The 40-year-old Culinary Intern

I was a nervous wreck on Monday. Not only was this the first day of my culinary internship in Boston, but the first time I had ever ridden the subway (the T) alone. Highway traffic was relatively busy, which I expected. But I never anticipated the power going out on the T, having to get off before my scheduled stop and having to get on a city bus. To make a long story short, I missed my stop, had to get on another bus to backtrack, and arrived 20 minutes late.

I called ahead of time, but being late was not really the first impression I hoped to present on the first day – I HATE being late; I’m never late, ever. By day three, I figured out the traffic pattern, so I won’t be late again; in fact, I’ve been arriving an hour early, which gives me quiet time in the morning to do my recipe research.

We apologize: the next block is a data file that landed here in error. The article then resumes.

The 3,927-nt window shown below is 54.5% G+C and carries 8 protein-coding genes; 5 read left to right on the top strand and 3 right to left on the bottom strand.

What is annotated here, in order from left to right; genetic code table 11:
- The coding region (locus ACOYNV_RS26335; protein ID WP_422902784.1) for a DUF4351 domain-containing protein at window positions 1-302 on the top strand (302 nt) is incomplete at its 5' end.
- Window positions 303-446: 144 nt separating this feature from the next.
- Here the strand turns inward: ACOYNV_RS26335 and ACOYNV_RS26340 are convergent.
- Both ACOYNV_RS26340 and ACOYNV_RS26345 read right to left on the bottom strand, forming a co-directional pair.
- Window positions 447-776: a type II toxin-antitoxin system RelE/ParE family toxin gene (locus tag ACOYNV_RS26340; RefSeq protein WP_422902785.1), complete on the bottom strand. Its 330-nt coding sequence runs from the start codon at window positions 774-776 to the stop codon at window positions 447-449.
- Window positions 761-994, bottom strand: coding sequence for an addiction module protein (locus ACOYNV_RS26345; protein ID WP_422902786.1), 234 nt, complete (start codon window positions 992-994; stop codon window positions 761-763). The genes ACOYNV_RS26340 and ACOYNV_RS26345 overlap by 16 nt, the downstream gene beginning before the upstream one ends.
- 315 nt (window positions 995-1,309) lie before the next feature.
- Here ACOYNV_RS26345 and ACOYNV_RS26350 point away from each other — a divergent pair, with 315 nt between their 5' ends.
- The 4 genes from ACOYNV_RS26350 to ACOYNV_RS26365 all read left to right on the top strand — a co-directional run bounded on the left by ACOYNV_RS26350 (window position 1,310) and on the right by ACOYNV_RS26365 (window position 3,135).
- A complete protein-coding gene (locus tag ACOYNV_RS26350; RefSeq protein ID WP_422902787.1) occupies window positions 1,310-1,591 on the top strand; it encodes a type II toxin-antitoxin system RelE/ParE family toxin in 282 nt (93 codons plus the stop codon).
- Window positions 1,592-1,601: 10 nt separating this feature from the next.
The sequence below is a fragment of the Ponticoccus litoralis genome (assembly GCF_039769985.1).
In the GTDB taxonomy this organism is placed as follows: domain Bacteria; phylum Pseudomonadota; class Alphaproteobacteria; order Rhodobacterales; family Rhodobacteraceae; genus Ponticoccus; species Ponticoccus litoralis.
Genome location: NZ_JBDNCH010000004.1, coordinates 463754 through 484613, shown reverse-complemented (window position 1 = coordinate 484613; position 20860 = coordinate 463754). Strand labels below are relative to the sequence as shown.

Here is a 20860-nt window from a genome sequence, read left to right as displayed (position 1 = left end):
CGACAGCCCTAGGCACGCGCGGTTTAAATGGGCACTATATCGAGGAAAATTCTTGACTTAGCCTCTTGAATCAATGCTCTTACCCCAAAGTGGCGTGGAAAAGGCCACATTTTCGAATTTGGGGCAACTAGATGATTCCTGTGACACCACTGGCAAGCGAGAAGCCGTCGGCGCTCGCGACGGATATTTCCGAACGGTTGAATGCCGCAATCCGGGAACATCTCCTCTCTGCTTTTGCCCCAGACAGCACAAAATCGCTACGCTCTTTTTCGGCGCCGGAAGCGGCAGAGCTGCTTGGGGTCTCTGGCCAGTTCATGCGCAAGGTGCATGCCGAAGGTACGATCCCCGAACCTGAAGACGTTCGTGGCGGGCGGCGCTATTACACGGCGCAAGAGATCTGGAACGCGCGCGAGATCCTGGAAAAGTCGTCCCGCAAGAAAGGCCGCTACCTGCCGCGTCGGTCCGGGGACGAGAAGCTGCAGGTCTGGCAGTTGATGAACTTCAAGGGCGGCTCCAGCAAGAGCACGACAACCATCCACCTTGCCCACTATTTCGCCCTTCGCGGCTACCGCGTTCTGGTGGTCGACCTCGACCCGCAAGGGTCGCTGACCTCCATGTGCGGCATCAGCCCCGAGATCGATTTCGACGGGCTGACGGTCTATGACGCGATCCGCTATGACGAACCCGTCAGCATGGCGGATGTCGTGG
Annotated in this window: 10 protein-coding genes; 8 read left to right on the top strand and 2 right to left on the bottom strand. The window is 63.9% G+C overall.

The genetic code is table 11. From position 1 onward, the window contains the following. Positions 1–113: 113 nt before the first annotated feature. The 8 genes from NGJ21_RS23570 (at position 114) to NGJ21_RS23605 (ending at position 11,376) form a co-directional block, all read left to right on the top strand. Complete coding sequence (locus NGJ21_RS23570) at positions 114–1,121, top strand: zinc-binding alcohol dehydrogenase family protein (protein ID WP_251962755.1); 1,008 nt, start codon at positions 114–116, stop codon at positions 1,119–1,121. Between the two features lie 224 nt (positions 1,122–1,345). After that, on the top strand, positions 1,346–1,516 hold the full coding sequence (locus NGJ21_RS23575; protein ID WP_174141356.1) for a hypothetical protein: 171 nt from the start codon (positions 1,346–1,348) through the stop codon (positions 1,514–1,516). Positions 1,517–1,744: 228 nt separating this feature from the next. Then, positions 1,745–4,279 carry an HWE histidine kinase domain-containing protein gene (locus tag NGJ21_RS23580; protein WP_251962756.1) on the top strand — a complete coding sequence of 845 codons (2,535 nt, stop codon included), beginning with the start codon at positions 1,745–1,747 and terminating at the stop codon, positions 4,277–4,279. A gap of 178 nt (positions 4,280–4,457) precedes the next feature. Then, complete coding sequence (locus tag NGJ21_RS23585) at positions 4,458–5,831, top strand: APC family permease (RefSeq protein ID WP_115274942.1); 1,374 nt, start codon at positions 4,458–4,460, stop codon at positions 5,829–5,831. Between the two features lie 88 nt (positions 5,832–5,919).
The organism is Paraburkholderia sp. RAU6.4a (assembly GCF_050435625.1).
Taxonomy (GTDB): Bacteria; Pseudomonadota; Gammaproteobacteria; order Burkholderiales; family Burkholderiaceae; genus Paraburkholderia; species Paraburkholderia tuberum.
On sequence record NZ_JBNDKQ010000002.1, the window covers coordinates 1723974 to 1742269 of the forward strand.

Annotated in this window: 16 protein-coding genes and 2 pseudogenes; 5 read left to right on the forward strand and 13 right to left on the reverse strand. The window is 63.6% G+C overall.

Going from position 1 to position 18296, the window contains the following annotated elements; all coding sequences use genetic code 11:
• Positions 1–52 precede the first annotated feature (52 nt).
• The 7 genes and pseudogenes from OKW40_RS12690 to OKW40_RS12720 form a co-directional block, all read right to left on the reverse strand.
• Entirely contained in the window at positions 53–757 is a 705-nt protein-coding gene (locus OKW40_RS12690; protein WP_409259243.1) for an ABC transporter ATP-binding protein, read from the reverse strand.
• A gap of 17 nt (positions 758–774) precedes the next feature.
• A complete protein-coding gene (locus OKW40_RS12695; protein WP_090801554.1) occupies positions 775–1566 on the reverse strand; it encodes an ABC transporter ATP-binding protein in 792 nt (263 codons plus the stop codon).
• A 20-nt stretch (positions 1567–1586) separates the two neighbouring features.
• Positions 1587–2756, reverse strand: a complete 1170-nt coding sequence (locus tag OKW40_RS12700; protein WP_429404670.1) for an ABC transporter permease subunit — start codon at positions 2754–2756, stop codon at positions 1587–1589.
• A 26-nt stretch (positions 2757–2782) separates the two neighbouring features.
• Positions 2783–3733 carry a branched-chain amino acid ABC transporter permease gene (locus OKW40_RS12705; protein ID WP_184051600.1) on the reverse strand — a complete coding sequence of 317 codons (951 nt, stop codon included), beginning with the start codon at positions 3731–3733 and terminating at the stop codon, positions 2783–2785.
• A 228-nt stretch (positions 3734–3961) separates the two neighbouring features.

Working in a test kitchen is amazing — the number of recipes that are being developed and created at any given time throughout the day is impressive, surpassing any restaurant who boasts covers of 200 or more a night. From an intern’s perspective, I’m exposed to the repetition I would have experienced if working in a restaurant, with the creative collaboration that wouldn’t have come until I reached the point of sous or executive chef. There is a constant ebb and flow of ideas, collaboration and exchange, as well as serious testing and production of food.

Our internship managers give each intern a project, which involves researching and testing a recipe to hand in to the editorial team for review. I was told we don’t receive the information until week #8, but I started brainstorming ideas already — I was too excited.

I’m exhausted beyond description. Every muscle in my body aches, I’m mentally tired, physically tired, but loving every minute of it!